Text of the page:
Smithsonian scientists have discovered that this was not always the case. According to the fossil record of these marine mammals, which dates back 50 million years ago, it was more common to find three, or possibly more, different species of seacows living together at one time. This suggests that the environment and food sources for ancient seacows were also different than today. The team's findings are published in the journal PLoS ONE.
Sirenians, or seacows, are a group of marine mammals that include manatees and dugongs; Today, only one species of seacow is found in each world region. Smithsonian scientists have discovered that this was not always the case. According to the fossil record of these marine mammals, it was more common to find three or more different species of seacows living together at one time. This suggests that the environment and food sources for ancient seacows were also different than today. Credit: Carl Buell
Today there are only four species of seacows¯three species of manatees, which are found in different coastal waters of the Atlantic Ocean, and one species of dugong, found along the coasts of the Indo-Pacific Ocean. All seacows are herbivores, and their diet is made up largely of seagrasses.
"The discovery that these multispecies seacow communities once existed revealed answers, but it also created new questions," said Nicholas Pyenson, curator of fossil marine mammals at the Smithsonian's National Museum of Natural History and co-author of the research. "Were these species competing against each other for seagrass resources, or were they avoiding competition by each species feeding in separate areas or on different grasses? Also, were seagrass beds structured differently in the past, or were they dominated by one seagrass species like we see today?"
To answer these questions, the team, lead by Smithsonian predoctoral fellow Jorge Velez-Juarbe, examined three localities from separate time periods, from the late Oligocene (about 23-28 million year ago) in Florida, the early Miocene (about 16-23 million years ago) in India and the early Pliocene (about 3-5 million years ago) in Mexico. All three areas showed conclusive fossil evidence that two or more species of seacow had once coexisted there.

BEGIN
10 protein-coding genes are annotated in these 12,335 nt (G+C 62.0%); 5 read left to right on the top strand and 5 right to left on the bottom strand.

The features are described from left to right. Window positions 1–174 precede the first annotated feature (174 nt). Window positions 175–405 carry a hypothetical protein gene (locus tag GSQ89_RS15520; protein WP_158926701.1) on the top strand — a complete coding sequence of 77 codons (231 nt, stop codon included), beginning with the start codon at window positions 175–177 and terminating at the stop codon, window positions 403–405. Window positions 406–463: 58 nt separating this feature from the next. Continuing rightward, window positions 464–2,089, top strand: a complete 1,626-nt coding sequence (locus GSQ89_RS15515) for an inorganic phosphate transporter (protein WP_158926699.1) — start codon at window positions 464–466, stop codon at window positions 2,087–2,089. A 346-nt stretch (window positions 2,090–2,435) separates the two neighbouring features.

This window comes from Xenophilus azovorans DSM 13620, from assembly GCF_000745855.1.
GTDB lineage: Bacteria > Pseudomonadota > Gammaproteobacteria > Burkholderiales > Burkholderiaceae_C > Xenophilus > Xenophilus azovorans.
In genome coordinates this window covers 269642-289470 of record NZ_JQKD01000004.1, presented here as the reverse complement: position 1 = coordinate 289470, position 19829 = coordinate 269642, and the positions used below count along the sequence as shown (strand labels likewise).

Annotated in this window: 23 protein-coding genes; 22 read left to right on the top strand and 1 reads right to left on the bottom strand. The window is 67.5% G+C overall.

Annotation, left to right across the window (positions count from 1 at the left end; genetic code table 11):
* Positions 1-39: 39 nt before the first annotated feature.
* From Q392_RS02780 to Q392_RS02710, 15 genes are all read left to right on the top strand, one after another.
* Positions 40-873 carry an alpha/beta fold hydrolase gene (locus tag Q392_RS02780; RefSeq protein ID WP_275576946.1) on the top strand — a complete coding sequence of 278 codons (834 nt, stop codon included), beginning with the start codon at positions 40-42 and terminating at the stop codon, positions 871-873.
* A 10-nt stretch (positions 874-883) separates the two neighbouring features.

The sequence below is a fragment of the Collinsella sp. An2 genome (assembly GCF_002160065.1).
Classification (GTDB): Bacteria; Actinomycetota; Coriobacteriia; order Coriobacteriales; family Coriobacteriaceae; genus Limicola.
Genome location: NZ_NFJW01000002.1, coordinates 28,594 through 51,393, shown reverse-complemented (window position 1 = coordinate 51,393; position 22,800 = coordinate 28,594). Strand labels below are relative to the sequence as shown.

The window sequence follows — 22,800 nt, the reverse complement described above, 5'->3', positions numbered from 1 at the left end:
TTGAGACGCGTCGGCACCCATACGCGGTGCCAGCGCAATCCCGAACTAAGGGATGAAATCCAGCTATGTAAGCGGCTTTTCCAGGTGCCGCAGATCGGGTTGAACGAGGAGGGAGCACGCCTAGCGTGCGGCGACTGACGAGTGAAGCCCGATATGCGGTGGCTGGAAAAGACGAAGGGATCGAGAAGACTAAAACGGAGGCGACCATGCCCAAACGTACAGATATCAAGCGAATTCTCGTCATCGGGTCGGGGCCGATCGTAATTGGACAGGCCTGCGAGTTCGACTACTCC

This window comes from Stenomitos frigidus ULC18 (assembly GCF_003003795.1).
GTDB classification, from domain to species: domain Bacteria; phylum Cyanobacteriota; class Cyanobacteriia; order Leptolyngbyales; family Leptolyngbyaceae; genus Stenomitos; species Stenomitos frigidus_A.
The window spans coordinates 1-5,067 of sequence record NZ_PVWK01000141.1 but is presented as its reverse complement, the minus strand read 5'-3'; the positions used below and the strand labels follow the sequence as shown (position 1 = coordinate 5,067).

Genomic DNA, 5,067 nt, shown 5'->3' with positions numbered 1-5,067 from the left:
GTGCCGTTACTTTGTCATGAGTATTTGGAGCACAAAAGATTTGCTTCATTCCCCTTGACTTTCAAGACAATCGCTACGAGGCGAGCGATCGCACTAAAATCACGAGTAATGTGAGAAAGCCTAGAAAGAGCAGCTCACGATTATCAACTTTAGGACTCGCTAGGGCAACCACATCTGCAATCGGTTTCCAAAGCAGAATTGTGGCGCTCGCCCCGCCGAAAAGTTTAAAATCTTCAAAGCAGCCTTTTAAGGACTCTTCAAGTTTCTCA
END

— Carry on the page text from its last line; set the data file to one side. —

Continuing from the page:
By examining the size and dimensions of the skulls as well as estimating the body sizes, the team deduced that the different species of seacows had characteristics that allowed each to feed on different types of seagrass. Such separation among physical features, the team suggests, reduced any competition for food and allowed multiple species of seacows to coexist. This also suggests that, unlike today's seacow habitats that are dominated by one or two species of seagrass, many species of seagrass once coexisted.
John Gibbons | EurekAlert!
The world's tiniest first responders
21.06.2018 | University of Southern California
A new toxin in Cholera bacteria discovered by scientists in Umeå
21.06.2018 | Schwedischer Forschungsrat - The Swedish Research Council
In a recent publication in the renowned journal Optica, scientists of Leibniz-Institute of Photonic Technology (Leibniz IPHT) in Jena showed that they can accurately control the optical properties of liquid-core fiber lasers and therefore their spectral band width by temperature and pressure tuning.
Already last year, the researchers provided experimental proof of a new dynamic of hybrid solitons– temporally and spectrally stationary light waves resulting...
Scientists from the University of Freiburg and the University of Basel identified a master regulator for bone regeneration. Prasad Shastri, Professor of...
Moving into its fourth decade, AchemAsia is setting out for new horizons: The International Expo and Innovation Forum for Sustainable Chemical Production will take place from 21-23 May 2019 in Shanghai, China. With an updated event profile, the eleventh edition focusses on topics that are especially relevant for the Chinese process industry, putting a strong emphasis on sustainability and innovation.
Founded in 1989 as a spin-off of ACHEMA to cater to the needs of China’s then developing industry, AchemAsia has since grown into a platform where the latest...
The BMBF-funded OWICELLS project was successfully completed with a final presentation at the BMW plant in Munich. The presentation demonstrated a Li-Fi communication with a mobile robot, while the robot carried out usual production processes (welding, moving and testing parts) in a 5x5m² production cell. The robust, optical wireless transmission is based on spatial diversity; in other words, data is sent and received simultaneously by several LEDs and several photodiodes. The system can transmit data at more than 100 Mbit/s and five milliseconds latency.
Modern production technologies in the automobile industry must become more flexible in order to fulfil individual customer requirements.
An international team of scientists has discovered a new way to transfer image information through multimodal fibers with almost no distortion - even if the fiber is bent. The results of the study, to which scientist from the Leibniz-Institute of Photonic Technology Jena (Leibniz IPHT) contributed, were published on 6thJune in the highly-cited journal Physical Review Letters.
Endoscopes allow doctors to see into a patient’s body like through a keyhole. Typically, the images are transmitted via a bundle of several hundreds of optical...
13.06.2018 | Event News
08.06.2018 | Event News
05.06.2018 | Event News
21.06.2018 | Earth Sciences
21.06.2018 | Life Sciences
21.06.2018 | Earth Sciences